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UC LibGuides at Union County College
Tips on Fact-Checking
Laterally search - copy/paste information from the original source into a search engine; if the same information comes up from multiple sources, you can most likely trust it. Make sure you are seeing more than one source, as the same sources may come up in your search.
Look for hyperlinks in the source (links that connect documents and other articles together on the web). Hyperlinked information act as references, where you can click to see a bigger picture of the information mentioned or to read more.
Fact Checking Websites
AllSides provides multiple different views of the same story which allows for a much rounder picture of the subject. Instead of just news from the right or left, AllSides covers every side, including the middle.
AP Fact Check
The Associated Press website fact checks current news stories when a false story or questionable claim gains traction online.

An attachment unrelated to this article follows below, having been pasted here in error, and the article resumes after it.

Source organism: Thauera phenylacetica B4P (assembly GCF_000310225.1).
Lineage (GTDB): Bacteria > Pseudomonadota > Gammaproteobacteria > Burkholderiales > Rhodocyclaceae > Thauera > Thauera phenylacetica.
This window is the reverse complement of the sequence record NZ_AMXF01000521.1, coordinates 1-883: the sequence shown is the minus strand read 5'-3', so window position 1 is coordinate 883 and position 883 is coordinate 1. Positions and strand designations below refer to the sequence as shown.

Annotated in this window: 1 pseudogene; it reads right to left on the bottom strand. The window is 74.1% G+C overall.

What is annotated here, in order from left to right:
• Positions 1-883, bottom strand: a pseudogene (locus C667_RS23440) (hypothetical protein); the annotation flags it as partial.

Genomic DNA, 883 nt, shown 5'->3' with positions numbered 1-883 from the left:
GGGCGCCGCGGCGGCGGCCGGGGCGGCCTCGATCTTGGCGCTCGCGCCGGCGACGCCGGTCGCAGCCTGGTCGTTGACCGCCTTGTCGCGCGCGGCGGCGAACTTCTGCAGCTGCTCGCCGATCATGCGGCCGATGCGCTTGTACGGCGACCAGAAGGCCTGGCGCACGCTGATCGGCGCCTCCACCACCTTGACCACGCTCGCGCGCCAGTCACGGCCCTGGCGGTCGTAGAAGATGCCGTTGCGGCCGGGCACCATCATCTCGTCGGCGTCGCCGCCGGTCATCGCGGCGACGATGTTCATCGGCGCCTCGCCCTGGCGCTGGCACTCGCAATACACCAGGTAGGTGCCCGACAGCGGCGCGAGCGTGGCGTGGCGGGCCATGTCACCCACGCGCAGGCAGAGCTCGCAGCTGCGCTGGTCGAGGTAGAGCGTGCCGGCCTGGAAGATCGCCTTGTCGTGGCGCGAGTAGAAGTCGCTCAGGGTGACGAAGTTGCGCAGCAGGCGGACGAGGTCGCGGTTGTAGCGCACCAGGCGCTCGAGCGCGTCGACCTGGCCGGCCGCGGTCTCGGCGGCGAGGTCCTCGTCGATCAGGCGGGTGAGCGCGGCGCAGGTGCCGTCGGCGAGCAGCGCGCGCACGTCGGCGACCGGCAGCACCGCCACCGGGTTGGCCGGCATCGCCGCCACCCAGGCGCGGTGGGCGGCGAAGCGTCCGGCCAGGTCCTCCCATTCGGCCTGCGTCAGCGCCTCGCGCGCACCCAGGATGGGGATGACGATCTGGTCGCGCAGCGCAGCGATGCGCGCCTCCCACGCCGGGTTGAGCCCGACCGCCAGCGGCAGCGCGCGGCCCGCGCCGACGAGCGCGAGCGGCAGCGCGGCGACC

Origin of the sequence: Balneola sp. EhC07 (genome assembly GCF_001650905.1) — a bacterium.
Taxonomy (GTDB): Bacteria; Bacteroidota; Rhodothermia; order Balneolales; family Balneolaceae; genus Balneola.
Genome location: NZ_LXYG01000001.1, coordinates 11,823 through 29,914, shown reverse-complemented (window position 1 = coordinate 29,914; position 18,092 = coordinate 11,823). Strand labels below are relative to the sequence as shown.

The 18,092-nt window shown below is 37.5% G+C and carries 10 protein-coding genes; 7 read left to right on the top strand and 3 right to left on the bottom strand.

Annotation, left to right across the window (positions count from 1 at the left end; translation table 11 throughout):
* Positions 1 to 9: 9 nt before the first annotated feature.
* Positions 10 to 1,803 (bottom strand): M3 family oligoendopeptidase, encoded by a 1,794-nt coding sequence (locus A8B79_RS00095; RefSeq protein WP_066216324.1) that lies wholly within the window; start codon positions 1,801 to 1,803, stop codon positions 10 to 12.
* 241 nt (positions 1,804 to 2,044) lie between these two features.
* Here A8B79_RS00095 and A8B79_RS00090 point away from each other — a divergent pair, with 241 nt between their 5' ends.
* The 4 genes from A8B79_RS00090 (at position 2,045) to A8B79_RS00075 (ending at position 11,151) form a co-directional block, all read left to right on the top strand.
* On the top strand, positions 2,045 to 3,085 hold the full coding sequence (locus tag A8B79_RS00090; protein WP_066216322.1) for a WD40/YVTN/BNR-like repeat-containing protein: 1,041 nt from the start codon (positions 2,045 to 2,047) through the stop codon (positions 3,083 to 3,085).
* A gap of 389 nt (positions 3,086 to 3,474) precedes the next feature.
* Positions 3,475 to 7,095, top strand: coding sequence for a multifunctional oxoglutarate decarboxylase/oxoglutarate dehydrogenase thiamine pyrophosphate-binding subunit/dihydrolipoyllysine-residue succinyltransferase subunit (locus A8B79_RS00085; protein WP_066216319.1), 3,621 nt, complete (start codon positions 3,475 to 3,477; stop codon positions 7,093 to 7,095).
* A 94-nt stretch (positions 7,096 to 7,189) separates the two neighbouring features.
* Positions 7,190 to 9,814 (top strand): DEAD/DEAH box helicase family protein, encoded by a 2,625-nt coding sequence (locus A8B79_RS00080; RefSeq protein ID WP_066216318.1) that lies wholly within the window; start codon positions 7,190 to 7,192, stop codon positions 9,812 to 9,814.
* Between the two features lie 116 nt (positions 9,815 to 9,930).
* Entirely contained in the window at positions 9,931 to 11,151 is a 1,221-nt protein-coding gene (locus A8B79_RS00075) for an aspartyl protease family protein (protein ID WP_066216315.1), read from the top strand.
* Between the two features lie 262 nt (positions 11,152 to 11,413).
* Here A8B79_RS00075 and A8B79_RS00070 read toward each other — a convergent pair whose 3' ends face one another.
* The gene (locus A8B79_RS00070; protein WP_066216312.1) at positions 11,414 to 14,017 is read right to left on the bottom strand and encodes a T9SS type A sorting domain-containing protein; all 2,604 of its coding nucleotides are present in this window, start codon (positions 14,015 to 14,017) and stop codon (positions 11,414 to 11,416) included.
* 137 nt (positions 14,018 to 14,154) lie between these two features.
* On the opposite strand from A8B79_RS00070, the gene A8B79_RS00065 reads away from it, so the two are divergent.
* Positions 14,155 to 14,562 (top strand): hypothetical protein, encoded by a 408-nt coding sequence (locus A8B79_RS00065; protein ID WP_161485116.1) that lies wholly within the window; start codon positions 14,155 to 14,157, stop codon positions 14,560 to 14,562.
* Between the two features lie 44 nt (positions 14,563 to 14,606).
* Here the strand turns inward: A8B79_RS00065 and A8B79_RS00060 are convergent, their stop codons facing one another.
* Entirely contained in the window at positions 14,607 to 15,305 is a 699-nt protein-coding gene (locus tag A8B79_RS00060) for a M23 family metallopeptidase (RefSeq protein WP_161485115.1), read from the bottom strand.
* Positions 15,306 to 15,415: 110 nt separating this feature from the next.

A project of the Annenberg Public Policy Center that focuses on clarifying political claims.
Media Bias/Fact Check
Media Bias/Fact Check is an independent website that educates the public on bias in the media.
Open Secrets is a nonpartisan, independent nonprofit, run by the Center for Responsive Politics. The group focuses on reporting political donations.
Politifact: Fact-checking US Politics
A fact-checking website that looks into claims made by politicians.
A website that checks claims, myths, rumors and misinformation in order to provide accurate information on a variety of topics.
Tips for Analyzing News Sources
Google News Fact Check
- Launch Google
- Copy & paste headline
- Click on the 'news' tab
- This will show you articles from different sources writing about the same thing as the article in question
- Review results to determine the news story credibility
- Read the slug lines and headlines to see if information is repeated
- If a claim has been proven wrong, you'll find that information here
- Google news weeds out most unreliable sources